Perfect From Now On: How Indie Rock Saved My Life by John Sellers. (Simon and Schuster, 2007). It's unlikely a review of a book like this can be fully fair, balanced, and just. One possibility is that its subject matter—one American male born in 1970's personal journey through music fandom—will seem inherently impenetrable and uninteresting to the reviewer, and thus all the author's self-deprecating wit and problems-with-dad material—see, this topic has something universal to say about the human condition, and this writer is just an all-around interesting voice–will be seeds thrown in a barren field.
Another possibility is that the reviewer will himself have a fanatical obsession about popular music and its attendant fandom, thus see the material through his own strongly and often emotionally gripped thoughts on what's really important about the topic, what sort of relation to this music is most illuminating, and, most dangerously, have dark thoughts about how and why this guy…this self-admitted quasi-poseur (first heard Pavement in '93! First heard Guided by Voices in '02! Bases his book on his insight into and fanaticism for these bands!) got the Simon and Schuster contract for this hardcover original on this topic.
Not to say that, in principle, this couldn't have been a very interesting book, Sellers' John-come-lately status notwithstanding. It's readably affable, and occasionally pleasingly witty. The reader should bear in mind it is firmly of the by now either classic or clichéd mode of self-referential quasi-memoirish modern nonfiction, sensitive-but-not-ickily-so, funny-and-self-deprecating division, lots of irony but still just enough sincerity. It's the tone common to lots of slight modern nonfiction about topics that aren't obviously stuffed with emotional depth or excitement, those topics smaller than being abused by your nutty parents or adventuring by choice or circumstance in dangerous foreign lands.
Thus, it's suburban and loaded with way too many footnotes full of personal asides, instant-critiques of his own writing, and sideline mini-essays. It's got a cockamamie and neither funny nor enlightening attempt to create a foolproof mathematic formula for musical greatness. While reading it, I was simultaneously reading the huge hit from a few years back Candy Freak, which approaches candy with the same tone and authorial voice (though more actual reporting), which added to how aggravated I was by this one—try to read only one book of average guy quirky topic nonfiction at a time, my friends. Readers of Esquire and GQ will be very, very, very, very familiar with this voice—the attempt to craft an authorially useful, engaging, and showily "honest" voice for modern manhood in a somewhat schlubby world minus sports and war. It's the Judd Apatow voice for modern non-fiction (and yes, I know it preceded Apatow.)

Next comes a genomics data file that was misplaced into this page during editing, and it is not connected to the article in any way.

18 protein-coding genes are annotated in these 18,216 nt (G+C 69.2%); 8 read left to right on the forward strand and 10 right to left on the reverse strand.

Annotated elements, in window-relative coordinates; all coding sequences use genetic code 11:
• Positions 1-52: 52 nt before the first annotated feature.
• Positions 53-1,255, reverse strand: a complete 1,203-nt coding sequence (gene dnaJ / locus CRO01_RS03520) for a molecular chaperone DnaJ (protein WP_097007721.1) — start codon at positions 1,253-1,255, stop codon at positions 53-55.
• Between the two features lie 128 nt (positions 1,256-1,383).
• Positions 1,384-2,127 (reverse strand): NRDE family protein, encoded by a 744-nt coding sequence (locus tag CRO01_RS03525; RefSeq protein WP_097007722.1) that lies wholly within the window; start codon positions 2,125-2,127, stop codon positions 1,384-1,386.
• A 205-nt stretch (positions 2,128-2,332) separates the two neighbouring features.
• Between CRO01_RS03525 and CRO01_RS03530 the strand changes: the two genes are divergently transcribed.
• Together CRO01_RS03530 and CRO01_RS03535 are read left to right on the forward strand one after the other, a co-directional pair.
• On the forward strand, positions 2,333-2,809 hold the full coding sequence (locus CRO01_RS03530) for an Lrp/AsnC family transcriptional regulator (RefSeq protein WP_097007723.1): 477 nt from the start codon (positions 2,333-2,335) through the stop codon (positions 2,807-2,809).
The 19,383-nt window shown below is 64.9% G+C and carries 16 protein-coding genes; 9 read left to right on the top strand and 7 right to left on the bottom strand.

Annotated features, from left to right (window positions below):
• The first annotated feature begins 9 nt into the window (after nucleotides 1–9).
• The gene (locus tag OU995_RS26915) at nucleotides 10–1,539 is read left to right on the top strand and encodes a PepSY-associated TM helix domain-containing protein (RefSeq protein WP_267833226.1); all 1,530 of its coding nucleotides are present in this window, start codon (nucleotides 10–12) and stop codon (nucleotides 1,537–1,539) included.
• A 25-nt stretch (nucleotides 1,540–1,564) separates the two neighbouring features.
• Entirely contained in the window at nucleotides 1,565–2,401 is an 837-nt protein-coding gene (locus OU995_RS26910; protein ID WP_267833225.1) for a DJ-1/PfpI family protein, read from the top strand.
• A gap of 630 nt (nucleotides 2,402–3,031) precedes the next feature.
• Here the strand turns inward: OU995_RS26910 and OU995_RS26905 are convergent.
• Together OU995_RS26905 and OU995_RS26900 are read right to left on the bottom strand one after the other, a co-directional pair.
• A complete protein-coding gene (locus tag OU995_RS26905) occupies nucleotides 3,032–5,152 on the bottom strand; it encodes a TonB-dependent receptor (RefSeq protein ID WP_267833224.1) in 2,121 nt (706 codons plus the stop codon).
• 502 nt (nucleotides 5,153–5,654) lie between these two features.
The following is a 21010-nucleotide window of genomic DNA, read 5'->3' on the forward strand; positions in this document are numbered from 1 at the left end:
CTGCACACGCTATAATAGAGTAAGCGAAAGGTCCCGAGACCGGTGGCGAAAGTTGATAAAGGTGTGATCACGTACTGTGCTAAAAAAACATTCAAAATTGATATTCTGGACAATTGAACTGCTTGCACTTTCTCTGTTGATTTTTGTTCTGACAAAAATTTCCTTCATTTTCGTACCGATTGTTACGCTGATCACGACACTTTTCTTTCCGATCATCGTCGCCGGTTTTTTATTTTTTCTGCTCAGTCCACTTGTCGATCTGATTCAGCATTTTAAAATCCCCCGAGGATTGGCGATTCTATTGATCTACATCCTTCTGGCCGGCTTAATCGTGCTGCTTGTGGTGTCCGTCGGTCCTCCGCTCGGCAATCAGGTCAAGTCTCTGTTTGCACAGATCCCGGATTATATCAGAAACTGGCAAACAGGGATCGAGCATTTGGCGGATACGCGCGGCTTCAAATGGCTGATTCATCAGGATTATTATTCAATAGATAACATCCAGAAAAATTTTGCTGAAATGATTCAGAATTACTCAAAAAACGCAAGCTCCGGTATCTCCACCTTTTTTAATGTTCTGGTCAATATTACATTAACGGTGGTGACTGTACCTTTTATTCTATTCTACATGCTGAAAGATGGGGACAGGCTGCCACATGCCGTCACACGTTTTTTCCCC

So, we learn how Sellers is embarrassed by his Michigan-youth love for Huey Lewis and Bryan Adams and Duran Duran–lots of this unlovely status-climbers obsession with being (publicly, at least) embarrassed by his old passions, which is unfair both to him, the objects of the passions, and the reader who should be owed a deeper understanding of how and why their authorial guide relates to the world. He gets lightly hipped to the likes of Morrissey and New Order, and goes on a (dull and uninsightful) pilgrimage to Manchester in honor of his fandom. His love for music, of course, gets mixed up with his love for certain girls, who we never really get to know.
The book has some pleasures, if you can handle the lack of depth in his understanding of his ostensible subject matter. (Yes, I mean both his own life and indie rock.) Halfway through the book, he becomes a fanatical fan of Pavement and Guided By Voices, two of the archetypal public faces of American indie rock of the 1990s. The book wraps up with a way-too-long account of how he actually got personally involved with GBV leader Robert Pollard and then made a mistake that got him cast out from the kingdom.
It's the kind of gossipy stuff that would be quite gripping if it was happening to your buddy and you were hearing about it daily in grumbles over beers and forwarded emails, but didn't bear the weight of a quarter of this book's narrative and almost all of its drama. It ain't indie-rock if you don't attitude-drop, and I've got my own, even less interesting but blessedly much shorter, story of a quasi-Pollard encounter, involving being blind drunk with pals in Manhattan singing a song called "Where are the Nazis?" we had just made up on the spot, ringled by a former GBV bassist, into Pollard's answering machine. That's all I really remember; ask Michael Moynihan, he was there. Actually, I'm not even entirely sure that incident is less interesting than Sellers'.
To those who are interested in the cultural history of indie rock told through a personal narrative, which seems to me promised by the subtitle, Sellers' coming into it all so late and so lightly is a problem. Because "indie rock," man, means being involved in at least some degree with the world of zines and scenes, small clubs, and forming your own bands or labels. If not actually D-ing IY, you'll get this subject best if you have at least some awareness and involvement in that world, which was key to the cultural and personal meaning of the music.
Sellers comes in purely as a guy who listened to some records and liked them, which isn't nearly as interesting. I know it makes me sound like a ridiculously annoying snob to say that merely being a listener isn't good enough to write a smart and knowing and valuable book about indie rock. I do believe the failures of this book, by a writer who is clearly thoughtful and talented, shows that I'm not wrong.